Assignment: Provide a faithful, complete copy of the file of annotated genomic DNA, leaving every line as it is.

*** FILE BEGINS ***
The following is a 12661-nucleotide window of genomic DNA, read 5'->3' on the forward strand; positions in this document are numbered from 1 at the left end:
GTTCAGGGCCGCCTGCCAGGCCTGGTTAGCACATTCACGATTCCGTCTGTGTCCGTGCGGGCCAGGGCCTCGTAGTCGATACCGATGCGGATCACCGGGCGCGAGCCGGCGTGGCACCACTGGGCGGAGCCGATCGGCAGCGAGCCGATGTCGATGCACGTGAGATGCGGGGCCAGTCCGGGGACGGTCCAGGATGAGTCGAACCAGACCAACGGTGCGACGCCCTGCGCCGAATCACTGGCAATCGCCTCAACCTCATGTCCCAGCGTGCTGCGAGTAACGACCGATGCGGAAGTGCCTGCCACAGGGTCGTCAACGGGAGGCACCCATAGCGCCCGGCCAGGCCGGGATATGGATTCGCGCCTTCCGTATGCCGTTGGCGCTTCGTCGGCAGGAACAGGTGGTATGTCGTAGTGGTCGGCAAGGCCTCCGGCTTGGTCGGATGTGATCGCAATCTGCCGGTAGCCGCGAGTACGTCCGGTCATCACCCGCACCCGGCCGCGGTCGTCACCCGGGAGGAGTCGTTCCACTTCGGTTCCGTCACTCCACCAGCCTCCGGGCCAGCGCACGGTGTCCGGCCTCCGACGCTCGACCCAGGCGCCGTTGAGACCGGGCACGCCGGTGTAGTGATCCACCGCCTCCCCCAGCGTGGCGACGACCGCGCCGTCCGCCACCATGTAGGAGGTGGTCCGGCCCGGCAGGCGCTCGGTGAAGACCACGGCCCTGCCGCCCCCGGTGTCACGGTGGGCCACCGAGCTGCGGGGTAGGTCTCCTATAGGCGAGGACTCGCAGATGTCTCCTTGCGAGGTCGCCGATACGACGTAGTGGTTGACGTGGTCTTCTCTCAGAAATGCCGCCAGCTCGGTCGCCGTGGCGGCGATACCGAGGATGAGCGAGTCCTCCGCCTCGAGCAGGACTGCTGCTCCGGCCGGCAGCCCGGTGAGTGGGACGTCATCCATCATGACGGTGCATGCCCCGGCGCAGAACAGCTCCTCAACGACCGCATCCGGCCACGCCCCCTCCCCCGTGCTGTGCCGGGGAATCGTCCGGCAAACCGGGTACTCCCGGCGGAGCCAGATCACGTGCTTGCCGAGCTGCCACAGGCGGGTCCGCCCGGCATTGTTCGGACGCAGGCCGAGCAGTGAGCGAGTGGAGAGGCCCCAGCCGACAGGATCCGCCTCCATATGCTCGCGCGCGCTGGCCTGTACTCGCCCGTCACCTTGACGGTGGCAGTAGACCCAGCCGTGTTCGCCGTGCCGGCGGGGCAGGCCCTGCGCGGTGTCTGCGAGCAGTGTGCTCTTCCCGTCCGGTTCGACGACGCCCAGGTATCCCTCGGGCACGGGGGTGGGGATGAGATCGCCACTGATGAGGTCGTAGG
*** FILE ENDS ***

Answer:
The following is a 12661-nucleotide window of genomic DNA, read 5'->3' on the forward strand; positions in this document are numbered from 1 at the left end:
GTTCAGGGCCGCCTGCCAGGCCTGGTTAGCACATTCACGATTCCGTCTGTGTCCGTGCGGGCCAGGGCCTCGTAGTCGATACCGATGCGGATCACCGGGCGCGAGCCGGCGTGGCACCACTGGGCGGAGCCGATCGGCAGCGAGCCGATGTCGATGCACGTGAGATGCGGGGCCAGTCCGGGGACGGTCCAGGATGAGTCGAACCAGACCAACGGTGCGACGCCCTGCGCCGAATCACTGGCAATCGCCTCAACCTCATGTCCCAGCGTGCTGCGAGTAACGACCGATGCGGAAGTGCCTGCCACAGGGTCGTCAACGGGAGGCACCCATAGCGCCCGGCCAGGCCGGGATATGGATTCGCGCCTTCCGTATGCCGTTGGCGCTTCGTCGGCAGGAACAGGTGGTATGTCGTAGTGGTCGGCAAGGCCTCCGGCTTGGTCGGATGTGATCGCAATCTGCCGGTAGCCGCGAGTACGTCCGGTCATCACCCGCACCCGGCCGCGGTCGTCACCCGGGAGGAGTCGTTCCACTTCGGTTCCGTCACTCCACCAGCCTCCGGGCCAGCGCACGGTGTCCGGCCTCCGACGCTCGACCCAGGCGCCGTTGAGACCGGGCACGCCGGTGTAGTGATCCACCGCCTCCCCCAGCGTGGCGACGACCGCGCCGTCCGCCACCATGTAGGAGGTGGTCCGGCCCGGCAGGCGCTCGGTGAAGACCACGGCCCTGCCGCCCCCGGTGTCACGGTGGGCCACCGAGCTGCGGGGTAGGTCTCCTATAGGCGAGGACTCGCAGATGTCTCCTTGCGAGGTCGCCGATACGACGTAGTGGTTGACGTGGTCTTCTCTCAGAAATGCCGCCAGCTCGGTCGCCGTGGCGGCGATACCGAGGATGAGCGAGTCCTCCGCCTCGAGCAGGACTGCTGCTCCGGCCGGCAGCCCGGTGAGTGGGACGTCATCCATCATGACGGTGCATGCCCCGGCGCAGAACAGCTCCTCAACGACCGCATCCGGCCACGCCCCCTCCCCCGTGCTGTGCCGGGGAATCGTCCGGCAAACCGGGTACTCCCGGCGGAGCCAGATCACGTGCTTGCCGAGCTGCCACAGGCGGGTCCGCCCGGCATTGTTCGGACGCAGGCCGAGCAGTGAGCGAGTGGAGAGGCCCCAGCCGACAGGATCCGCCTCCATATGCTCGCGCGCGCTGGCCTGTACTCGCCCGTCACCTTGACGGTGGCAGTAGACCCAGCCGTGTTCGCCGTGCCGGCGGGGCAGGCCCTGCGCGGTGTCTGCGAGCAGTGTGCTCTTCCCGTCCGGTTCGACGACGCCCAGGTATCCCTCGGGCACGGGGGTGGGGATGAGATCGCCACTGATGAGGTCGTAGG